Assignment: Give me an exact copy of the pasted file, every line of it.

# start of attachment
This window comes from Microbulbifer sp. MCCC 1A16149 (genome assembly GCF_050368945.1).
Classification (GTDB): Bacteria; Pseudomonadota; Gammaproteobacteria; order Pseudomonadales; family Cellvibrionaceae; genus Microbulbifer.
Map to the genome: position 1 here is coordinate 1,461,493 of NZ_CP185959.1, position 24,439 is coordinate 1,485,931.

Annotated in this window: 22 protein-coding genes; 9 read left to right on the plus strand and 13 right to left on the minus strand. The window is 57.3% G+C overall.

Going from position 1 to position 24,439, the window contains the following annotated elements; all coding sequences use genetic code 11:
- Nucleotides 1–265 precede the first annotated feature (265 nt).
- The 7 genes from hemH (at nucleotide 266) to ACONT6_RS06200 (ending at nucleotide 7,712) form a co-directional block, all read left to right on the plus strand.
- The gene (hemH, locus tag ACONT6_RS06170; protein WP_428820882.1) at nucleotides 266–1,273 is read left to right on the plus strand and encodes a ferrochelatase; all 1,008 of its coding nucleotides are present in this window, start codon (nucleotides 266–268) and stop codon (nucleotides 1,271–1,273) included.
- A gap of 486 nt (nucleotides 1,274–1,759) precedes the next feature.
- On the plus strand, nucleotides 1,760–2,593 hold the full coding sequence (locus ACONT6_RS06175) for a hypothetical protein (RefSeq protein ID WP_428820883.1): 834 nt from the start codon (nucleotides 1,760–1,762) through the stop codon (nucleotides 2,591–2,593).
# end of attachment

This window comes from Microbulbifer sp. MCCC 1A16149 (genome assembly GCF_050368945.1).
Classification (GTDB): Bacteria; Pseudomonadota; Gammaproteobacteria; order Pseudomonadales; family Cellvibrionaceae; genus Microbulbifer.
Map to the genome: position 1 here is coordinate 1,461,493 of NZ_CP185959.1, position 24,439 is coordinate 1,485,931.

Annotated in this window: 22 protein-coding genes; 9 read left to right on the plus strand and 13 right to left on the minus strand. The window is 57.3% G+C overall.

Going from position 1 to position 24,439, the window contains the following annotated elements; all coding sequences use genetic code 11:
- Nucleotides 1–265 precede the first annotated feature (265 nt).
- The 7 genes from hemH (at nucleotide 266) to ACONT6_RS06200 (ending at nucleotide 7,712) form a co-directional block, all read left to right on the plus strand.
- The gene (hemH, locus tag ACONT6_RS06170; protein WP_428820882.1) at nucleotides 266–1,273 is read left to right on the plus strand and encodes a ferrochelatase; all 1,008 of its coding nucleotides are present in this window, start codon (nucleotides 266–268) and stop codon (nucleotides 1,271–1,273) included.
- A gap of 486 nt (nucleotides 1,274–1,759) precedes the next feature.
- On the plus strand, nucleotides 1,760–2,593 hold the full coding sequence (locus ACONT6_RS06175) for a hypothetical protein (RefSeq protein ID WP_428820883.1): 834 nt from the start codon (nucleotides 1,760–1,762) through the stop codon (nucleotides 2,591–2,593).